Title

Validation of Model-Predicted Tibial Tray-Synthetic Bone Relative Motion in Cementless Total Knee Replacement During Activities of Daily Living

Document Type

Article

Publication Date

8-22-2018

Abstract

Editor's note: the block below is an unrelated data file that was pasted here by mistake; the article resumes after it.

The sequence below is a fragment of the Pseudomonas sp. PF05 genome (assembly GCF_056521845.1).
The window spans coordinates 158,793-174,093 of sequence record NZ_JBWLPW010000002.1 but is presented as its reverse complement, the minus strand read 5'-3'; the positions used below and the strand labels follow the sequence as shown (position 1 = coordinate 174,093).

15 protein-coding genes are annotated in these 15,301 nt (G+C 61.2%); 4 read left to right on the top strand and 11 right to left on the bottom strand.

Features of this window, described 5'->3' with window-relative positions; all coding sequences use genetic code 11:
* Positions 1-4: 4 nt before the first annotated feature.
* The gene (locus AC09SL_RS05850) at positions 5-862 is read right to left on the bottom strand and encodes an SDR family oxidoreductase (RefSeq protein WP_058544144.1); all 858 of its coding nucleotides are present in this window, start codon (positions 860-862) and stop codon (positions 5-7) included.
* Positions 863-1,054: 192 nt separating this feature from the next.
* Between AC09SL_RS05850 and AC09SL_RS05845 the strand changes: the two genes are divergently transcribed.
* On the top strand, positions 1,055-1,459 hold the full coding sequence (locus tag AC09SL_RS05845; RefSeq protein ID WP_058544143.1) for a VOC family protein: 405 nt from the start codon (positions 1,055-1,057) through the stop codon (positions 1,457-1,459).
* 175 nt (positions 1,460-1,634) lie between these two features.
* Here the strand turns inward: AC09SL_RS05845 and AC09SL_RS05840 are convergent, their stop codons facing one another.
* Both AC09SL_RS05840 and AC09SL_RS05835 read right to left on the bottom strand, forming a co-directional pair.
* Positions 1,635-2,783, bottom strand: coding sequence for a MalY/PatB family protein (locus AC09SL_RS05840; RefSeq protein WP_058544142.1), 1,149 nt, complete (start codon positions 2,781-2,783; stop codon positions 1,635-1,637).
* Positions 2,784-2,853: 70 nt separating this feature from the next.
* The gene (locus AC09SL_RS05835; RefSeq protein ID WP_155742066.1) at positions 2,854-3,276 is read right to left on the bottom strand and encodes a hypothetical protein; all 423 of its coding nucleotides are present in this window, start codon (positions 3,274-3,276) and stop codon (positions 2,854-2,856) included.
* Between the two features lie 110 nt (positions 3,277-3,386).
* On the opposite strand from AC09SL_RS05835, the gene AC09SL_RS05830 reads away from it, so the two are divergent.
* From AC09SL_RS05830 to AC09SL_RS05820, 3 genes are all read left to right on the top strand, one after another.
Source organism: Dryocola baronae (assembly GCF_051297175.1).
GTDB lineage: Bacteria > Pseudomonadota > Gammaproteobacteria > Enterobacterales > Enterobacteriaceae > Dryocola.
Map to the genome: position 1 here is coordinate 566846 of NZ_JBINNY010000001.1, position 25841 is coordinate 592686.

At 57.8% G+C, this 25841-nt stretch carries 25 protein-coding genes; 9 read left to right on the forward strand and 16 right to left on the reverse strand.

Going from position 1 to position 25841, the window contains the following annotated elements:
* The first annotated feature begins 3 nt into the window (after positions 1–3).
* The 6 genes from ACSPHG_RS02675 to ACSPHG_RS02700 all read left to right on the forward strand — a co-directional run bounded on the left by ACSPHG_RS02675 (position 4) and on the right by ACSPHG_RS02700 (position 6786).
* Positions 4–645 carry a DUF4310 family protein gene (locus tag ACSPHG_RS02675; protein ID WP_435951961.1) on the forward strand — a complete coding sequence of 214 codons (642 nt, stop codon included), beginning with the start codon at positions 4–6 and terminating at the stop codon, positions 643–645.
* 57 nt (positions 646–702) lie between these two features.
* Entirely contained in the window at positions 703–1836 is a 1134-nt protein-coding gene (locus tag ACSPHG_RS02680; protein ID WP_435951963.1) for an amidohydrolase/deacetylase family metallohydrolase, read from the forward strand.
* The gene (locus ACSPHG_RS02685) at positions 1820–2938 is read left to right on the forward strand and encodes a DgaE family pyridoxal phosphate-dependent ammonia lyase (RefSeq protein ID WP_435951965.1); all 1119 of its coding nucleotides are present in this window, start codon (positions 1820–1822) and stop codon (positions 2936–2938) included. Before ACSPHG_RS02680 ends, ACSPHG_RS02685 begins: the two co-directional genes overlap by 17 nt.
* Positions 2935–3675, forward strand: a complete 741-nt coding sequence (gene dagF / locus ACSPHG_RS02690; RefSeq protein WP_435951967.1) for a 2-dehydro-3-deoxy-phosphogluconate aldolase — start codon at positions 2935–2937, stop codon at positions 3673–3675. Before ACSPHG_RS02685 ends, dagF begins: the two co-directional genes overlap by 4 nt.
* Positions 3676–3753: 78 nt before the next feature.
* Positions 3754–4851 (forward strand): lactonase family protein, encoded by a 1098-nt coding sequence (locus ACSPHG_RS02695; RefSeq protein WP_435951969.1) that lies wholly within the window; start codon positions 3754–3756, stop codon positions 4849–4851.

As fixation of cementless total knee replacement components during the first 4-6 weeks after surgery is crucial to establish bony ingrowth into the porous surface, several studies have quantified implant-bone micromotion. Relative motion between the tray and bone can be measured in vitro, but the full micromotion contour map cannot typically be accessed experimentally. Finite element models have been employed to estimate the full micromotion map, but have not been directly validated over a range of loading conditions. The goal of this study was to develop and validate computational models for the prediction of tray-bone micromotion under simulated activities of daily living. Gait, stair descent and deep knee bend were experimentally evaluated on four samples of a cementless tibial tray implanted into proximal tibial Sawbones™ constructs. Measurements of the relative motion between the tray and the anterior cortical shell were collected with digital image correlation and used to validate a finite element model that replicated the experiment. Additionally, a probabilistic analysis was performed to account for experimental uncertainty and determine model sensitivity to alignment and frictional parameters. The finite element models were able to distinguish between activities and capture the experimental trends. Best-matching simulations from the probabilistic analysis matched measured displacement with an average root mean square (RMS) difference of 14.3 µm and Pearson-product correlation of 0.93, while the mean model presented an average RMS difference of 27.1 µm and a correlation of 0.8. Maximum deviations from average experimental measurements were 40.5 and 87.1 µm for the best-matching and average simulations, respectively. The computational pipeline developed in this study can facilitate and enhance pre-clinical assessment of novel implant components.

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